The La Mission started young with tightly wound tannins, but with a soft fruity feminine nose that opened into an exciting winter spice and chocolate palate. Rose petals and cherry wood developed in time and the finish long, silky elegant. 48% Cabernet Sauvignon, 43% Merlot, 9% Cabernet Franc. The Haut-Brion was, of course, a stunner. I wrote "chilling". That is just how it should be for a Premier Cru Classé. Chilling. More masculine and much tighter than the La Mission (given that 2007 was an excellent, 'classic' year in Bordeaux), the blend was of 44% Cabernet Sauvignon, 43% Merlot, 13% Cabernet Franc. But oh, the complexity. It went though about 5 different lives in my glass over 15 minutes; starting big and manly with leather, spice and tobacco. Then softening into some deep red and purple fruits, with hints of dusky rose petals. Then the minerality, with the white quartz and bits of clay-like chewiness showing through. And the silky tannins seamlessly integrating with the timeless elegance of a finish. It was like drinking in a bespoke men's clothier shop, with rich leather armchairs in the corner and a wall of mysteriously dark silk ties mingling with hand-tailored pinstripe suits. I imagined it to be a shop somewhere on Jermyn Street in London.
After just this one experience, it's easy to see that wine is a religion here, from a reverence to the soil and the respect of the terroir, to the instillation of wine at celebrations, dinner tables, ceremonies and religious rites. It is as much a part of the soul of a Frenchman as the bread and hard work that he toils at each day. And the history! I immediately wanted to return to my European History text book and re-read all the stories of wars, kings and conquests that shaped the France of today, stories that I had surely forgotten most likely one month after reading them in 1992.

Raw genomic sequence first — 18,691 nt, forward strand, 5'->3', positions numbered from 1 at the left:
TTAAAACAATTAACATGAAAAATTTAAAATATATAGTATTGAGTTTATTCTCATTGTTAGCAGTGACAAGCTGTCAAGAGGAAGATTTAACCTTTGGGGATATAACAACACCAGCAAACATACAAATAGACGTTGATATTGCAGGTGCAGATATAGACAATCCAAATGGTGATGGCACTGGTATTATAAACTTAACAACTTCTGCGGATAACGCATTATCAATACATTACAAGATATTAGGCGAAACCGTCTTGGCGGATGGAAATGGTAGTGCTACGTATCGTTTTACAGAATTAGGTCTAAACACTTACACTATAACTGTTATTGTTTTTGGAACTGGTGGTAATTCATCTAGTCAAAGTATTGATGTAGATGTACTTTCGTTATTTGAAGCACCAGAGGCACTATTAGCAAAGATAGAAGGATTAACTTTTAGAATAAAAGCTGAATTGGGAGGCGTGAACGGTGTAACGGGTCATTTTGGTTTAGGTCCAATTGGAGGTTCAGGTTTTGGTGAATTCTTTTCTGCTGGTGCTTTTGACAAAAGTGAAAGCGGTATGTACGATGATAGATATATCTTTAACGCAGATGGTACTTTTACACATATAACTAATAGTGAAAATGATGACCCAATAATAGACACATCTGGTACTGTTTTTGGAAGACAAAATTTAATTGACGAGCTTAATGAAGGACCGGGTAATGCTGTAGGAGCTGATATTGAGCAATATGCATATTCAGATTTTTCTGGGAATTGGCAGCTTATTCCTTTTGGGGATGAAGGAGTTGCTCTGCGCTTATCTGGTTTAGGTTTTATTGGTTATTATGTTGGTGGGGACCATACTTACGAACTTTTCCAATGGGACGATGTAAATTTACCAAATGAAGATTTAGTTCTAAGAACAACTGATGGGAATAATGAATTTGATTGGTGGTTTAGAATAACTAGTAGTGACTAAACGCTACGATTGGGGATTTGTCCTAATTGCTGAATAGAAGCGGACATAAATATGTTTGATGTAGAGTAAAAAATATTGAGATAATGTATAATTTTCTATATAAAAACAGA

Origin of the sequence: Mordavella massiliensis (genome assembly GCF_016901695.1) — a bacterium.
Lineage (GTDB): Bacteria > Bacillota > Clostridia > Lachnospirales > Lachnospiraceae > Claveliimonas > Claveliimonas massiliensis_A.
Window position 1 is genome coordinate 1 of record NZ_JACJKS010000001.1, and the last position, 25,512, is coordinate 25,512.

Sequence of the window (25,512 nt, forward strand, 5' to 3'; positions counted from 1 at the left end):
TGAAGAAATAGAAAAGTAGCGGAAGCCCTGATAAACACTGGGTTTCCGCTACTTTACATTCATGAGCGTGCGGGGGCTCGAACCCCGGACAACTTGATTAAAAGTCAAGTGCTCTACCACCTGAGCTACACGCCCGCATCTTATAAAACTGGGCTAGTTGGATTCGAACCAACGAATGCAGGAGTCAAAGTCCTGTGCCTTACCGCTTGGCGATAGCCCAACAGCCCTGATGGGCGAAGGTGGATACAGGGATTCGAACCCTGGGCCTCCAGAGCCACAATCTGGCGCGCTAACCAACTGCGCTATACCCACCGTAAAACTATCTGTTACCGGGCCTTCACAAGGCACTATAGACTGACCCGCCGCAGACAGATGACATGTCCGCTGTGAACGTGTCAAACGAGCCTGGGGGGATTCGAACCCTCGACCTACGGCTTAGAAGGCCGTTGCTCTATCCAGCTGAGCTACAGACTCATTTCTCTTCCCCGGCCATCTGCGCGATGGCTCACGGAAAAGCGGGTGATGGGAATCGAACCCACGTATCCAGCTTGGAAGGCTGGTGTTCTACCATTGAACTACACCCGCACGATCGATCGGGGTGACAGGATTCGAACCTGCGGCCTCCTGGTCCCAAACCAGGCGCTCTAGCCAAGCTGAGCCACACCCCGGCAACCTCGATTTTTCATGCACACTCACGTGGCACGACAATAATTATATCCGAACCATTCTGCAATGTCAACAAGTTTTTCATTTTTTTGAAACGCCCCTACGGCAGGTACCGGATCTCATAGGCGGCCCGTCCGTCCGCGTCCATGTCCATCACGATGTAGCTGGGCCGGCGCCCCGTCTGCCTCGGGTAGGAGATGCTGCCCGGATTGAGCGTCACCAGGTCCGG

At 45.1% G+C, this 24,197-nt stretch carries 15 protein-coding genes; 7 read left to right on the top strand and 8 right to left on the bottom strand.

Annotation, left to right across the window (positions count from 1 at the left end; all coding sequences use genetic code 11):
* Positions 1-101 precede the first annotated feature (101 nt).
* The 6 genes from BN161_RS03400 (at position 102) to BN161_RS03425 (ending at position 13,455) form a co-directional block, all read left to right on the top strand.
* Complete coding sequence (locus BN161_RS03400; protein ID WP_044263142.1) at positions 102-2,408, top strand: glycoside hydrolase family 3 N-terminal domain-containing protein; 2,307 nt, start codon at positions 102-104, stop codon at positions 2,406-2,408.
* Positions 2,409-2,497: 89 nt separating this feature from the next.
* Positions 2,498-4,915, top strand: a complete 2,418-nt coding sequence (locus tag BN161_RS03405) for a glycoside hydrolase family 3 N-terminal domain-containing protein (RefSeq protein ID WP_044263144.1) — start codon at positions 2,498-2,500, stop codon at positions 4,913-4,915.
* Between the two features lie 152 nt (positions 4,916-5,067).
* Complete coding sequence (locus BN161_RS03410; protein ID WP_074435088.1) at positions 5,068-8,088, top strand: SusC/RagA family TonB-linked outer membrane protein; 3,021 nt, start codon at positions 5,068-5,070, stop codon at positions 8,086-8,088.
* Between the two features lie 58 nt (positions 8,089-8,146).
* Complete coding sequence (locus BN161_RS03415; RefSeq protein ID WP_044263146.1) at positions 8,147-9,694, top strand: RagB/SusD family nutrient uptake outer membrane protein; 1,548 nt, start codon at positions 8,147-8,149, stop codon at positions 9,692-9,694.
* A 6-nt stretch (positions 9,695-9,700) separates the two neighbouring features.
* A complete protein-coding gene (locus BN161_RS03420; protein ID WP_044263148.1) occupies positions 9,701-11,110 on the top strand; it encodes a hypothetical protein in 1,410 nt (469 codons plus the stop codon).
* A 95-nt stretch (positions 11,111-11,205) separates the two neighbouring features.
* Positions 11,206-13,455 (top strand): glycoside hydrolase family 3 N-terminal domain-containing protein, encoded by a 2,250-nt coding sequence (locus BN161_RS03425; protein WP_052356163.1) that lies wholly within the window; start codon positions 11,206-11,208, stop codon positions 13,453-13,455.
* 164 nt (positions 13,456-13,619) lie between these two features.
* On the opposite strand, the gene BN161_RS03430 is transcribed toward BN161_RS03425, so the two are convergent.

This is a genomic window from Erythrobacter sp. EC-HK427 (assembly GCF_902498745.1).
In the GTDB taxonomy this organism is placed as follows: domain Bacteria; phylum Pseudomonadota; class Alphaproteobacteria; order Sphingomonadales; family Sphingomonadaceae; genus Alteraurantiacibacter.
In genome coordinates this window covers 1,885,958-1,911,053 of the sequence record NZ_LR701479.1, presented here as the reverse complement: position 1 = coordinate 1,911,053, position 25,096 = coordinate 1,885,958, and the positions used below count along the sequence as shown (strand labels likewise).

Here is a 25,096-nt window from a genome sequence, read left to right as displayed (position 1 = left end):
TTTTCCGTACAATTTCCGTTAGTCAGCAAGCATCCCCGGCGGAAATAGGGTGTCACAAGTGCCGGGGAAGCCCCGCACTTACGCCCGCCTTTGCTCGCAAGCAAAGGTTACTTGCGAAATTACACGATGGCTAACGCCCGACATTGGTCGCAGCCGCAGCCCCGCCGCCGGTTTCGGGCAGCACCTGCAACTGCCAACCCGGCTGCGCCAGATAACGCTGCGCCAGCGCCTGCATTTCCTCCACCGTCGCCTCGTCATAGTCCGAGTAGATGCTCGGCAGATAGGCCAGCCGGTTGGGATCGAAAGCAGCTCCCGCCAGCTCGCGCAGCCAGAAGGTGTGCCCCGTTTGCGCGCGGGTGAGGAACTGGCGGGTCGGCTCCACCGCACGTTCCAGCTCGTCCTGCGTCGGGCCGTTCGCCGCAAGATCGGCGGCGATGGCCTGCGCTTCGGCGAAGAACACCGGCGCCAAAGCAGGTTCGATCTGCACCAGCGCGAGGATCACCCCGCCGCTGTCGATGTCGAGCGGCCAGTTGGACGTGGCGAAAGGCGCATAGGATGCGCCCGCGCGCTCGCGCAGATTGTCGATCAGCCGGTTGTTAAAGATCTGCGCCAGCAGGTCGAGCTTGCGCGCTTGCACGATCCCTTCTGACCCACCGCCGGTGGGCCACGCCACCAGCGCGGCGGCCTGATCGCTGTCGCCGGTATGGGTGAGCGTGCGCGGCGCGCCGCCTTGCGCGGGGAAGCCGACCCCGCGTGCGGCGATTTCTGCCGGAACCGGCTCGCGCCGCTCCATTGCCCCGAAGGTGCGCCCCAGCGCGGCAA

Nonethelesss, the history does exist today at La Mission Haut-Brion, and just walking upon the sacred grounds, taking in the 15th century limestone buildings, feeling the smooth stones from the vineyard in the palm of my hand, and breathing in the newly filled oak barrels the renovated chai (where I expected the sound of chanting monks to escape from behind the impressive stone pillars) was a clear indication of this. And if that won't convert you, the wine most certainly will.